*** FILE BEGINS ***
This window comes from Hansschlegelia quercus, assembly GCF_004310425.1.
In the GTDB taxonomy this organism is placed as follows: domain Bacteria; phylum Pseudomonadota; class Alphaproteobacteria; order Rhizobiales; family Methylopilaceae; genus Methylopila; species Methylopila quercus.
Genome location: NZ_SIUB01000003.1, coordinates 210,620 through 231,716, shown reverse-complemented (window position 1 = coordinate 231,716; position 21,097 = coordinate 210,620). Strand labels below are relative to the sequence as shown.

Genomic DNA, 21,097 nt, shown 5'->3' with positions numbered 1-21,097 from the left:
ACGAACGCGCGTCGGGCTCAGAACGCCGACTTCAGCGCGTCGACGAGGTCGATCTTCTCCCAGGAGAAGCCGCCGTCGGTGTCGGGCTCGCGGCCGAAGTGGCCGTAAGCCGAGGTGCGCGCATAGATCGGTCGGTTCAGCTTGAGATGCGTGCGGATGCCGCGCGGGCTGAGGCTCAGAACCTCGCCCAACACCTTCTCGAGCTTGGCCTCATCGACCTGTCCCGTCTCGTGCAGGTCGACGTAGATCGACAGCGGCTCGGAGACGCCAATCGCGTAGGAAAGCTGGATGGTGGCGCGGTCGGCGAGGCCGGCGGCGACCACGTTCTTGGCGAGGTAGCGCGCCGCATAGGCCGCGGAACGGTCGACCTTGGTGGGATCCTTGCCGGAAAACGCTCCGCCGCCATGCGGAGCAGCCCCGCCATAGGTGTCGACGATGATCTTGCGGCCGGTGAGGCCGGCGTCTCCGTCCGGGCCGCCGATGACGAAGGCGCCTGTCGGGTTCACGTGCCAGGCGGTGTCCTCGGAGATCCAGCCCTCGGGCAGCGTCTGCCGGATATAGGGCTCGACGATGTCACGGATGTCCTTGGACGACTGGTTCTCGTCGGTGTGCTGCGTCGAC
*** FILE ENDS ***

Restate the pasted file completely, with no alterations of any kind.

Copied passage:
This window comes from Hansschlegelia quercus, assembly GCF_004310425.1.
In the GTDB taxonomy this organism is placed as follows: domain Bacteria; phylum Pseudomonadota; class Alphaproteobacteria; order Rhizobiales; family Methylopilaceae; genus Methylopila; species Methylopila quercus.
Genome location: NZ_SIUB01000003.1, coordinates 210,620 through 231,716, shown reverse-complemented (window position 1 = coordinate 231,716; position 21,097 = coordinate 210,620). Strand labels below are relative to the sequence as shown.

Genomic DNA, 21,097 nt, shown 5'->3' with positions numbered 1-21,097 from the left:
ACGAACGCGCGTCGGGCTCAGAACGCCGACTTCAGCGCGTCGACGAGGTCGATCTTCTCCCAGGAGAAGCCGCCGTCGGTGTCGGGCTCGCGGCCGAAGTGGCCGTAAGCCGAGGTGCGCGCATAGATCGGTCGGTTCAGCTTGAGATGCGTGCGGATGCCGCGCGGGCTGAGGCTCAGAACCTCGCCCAACACCTTCTCGAGCTTGGCCTCATCGACCTGTCCCGTCTCGTGCAGGTCGACGTAGATCGACAGCGGCTCGGAGACGCCAATCGCGTAGGAAAGCTGGATGGTGGCGCGGTCGGCGAGGCCGGCGGCGACCACGTTCTTGGCGAGGTAGCGCGCCGCATAGGCCGCGGAACGGTCGACCTTGGTGGGATCCTTGCCGGAAAACGCTCCGCCGCCATGCGGAGCAGCCCCGCCATAGGTGTCGACGATGATCTTGCGGCCGGTGAGGCCGGCGTCTCCGTCCGGGCCGCCGATGACGAAGGCGCCTGTCGGGTTCACGTGCCAGGCGGTGTCCTCGGAGATCCAGCCCTCGGGCAGCGTCTGCCGGATATAGGGCTCGACGATGTCACGGATGTCCTTGGACGACTGGTTCTCGTCGGTGTGCTGCGTCGAC